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Historic Tax Credits News Briefs - May 2012

The Department of the Interior (DOI) announced $46.9 million in National Preservation Grants that will enable recipients across the country to preserve historic sites. State officials use the grants to fund preservation-related efforts such as survey and inventory, National Register nominations, preservation education, architectural planning, historic structure reports, community preservation plans, and building repair. The grants are funded by the Historic Preservation Fund, which is supported by revenue from federal oil leases and encourages investment in historic preservation efforts. For more information and a list of recipients, visit www.doi.gov.

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BRIDGE Housing held a grand opening for St. Joseph’s Senior Apartments in Oakland, Calif. The community provides 84 apartments for very-low-income seniors and 3,200 square feet of commercial space within the former main building of the historic St. Joseph’s Home for the Aged. Insurmountable costs of needed modernization had forced the building to close in 1979. The main building’s rehabilitation and adaptive reuse included seismic upgrades and meets state historic preservation standards. Amenities include a community room, a courtyard garden, and lobby areas. The $38 million development was financed by equity from federal historic tax credits (HTCs) and 4 percent low-income housing tax credits (LIHTCs). Financing partners included the city of Oakland, Oakland Redevelopment Agency, Union Bank, U.S. Bank, and the California Department of Housing and Community Development..

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Virginia Gov. Bob McDonnell signed legislation in March that clarifies the state tax treatment of historic tax credit transactions. H.B. 531 provides that any gain or income under federal law relating to the allocation or application of the historic rehabilitation tax credit is not considered gain or income for Virginia income tax purposes. The law will take effect on July 1.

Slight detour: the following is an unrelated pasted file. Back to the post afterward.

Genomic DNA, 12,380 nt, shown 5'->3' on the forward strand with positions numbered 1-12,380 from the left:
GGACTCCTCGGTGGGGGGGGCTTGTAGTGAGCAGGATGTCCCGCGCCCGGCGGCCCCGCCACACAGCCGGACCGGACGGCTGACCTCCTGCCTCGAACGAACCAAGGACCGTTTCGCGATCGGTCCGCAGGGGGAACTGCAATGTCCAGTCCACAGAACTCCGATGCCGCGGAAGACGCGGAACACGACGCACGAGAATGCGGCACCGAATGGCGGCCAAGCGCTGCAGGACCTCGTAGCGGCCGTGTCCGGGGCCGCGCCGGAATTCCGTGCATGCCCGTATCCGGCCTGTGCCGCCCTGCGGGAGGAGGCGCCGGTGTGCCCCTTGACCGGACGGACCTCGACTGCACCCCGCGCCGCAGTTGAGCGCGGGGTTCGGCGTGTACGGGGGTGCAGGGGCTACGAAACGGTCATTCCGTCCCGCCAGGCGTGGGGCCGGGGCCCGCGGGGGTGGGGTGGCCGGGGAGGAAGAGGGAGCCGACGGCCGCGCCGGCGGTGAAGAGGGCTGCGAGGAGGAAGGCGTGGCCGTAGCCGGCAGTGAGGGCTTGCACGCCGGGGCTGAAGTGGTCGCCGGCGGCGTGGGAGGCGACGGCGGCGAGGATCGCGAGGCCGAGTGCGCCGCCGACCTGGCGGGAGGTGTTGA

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The Illinois Legislature is considering a bill that would allow Illinois historic rehabilitation tax credits to be sold or transferred. The bill, S.B. 2886, is designed to enhance the state’s Historic Rehabilitation Tax Credit Act by attracting more financial backing to historic rehabilitation projects through private investors. The program provides state tax credits equal to 25 percent of rehabilitation costs for qualifying historic properties in River Edge Development Zones. These zones include areas of Aurora, East St. Louis, Elgin, Rockford, and soon, Peoria. Under S.B. 2886, tax credit recipients would be allowed to assign the credit to more than one assignee, and the credits could be transferred more than once. Not-for-profits would be eligible to be assignors or assignees. The legislation would also allow any unused tax credits claimed by the assignee to be carried forward for as many as 10 years or carried back for one year under the bill. S.B. 2886 is under review in the House after the Senate passed the measure in March. A copy of the bill is available at www.historictaxcredits.com.

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The Massachusetts Department of Energy & Environmental Affairs (EEA) announced that it is accepting tax year 2012 applications for the Conservation Land Tax Credit program. Established last year, the program offers landowners a state income tax credit worth 50 percent of the appraised value of donated qualifying conservation land up to a maximum of $50,000. Total program funding is capped at $2 million for each year. All donations must have significant natural resources in the public interest and protect land in perpetuity. Donation must occur during calendar year 2012 to be eligible. EEA will accept applications on a rolling basis. Details are available at www.mass.gov.

Journal Category:

Historic Tax Credits

Authors:

Novogradac

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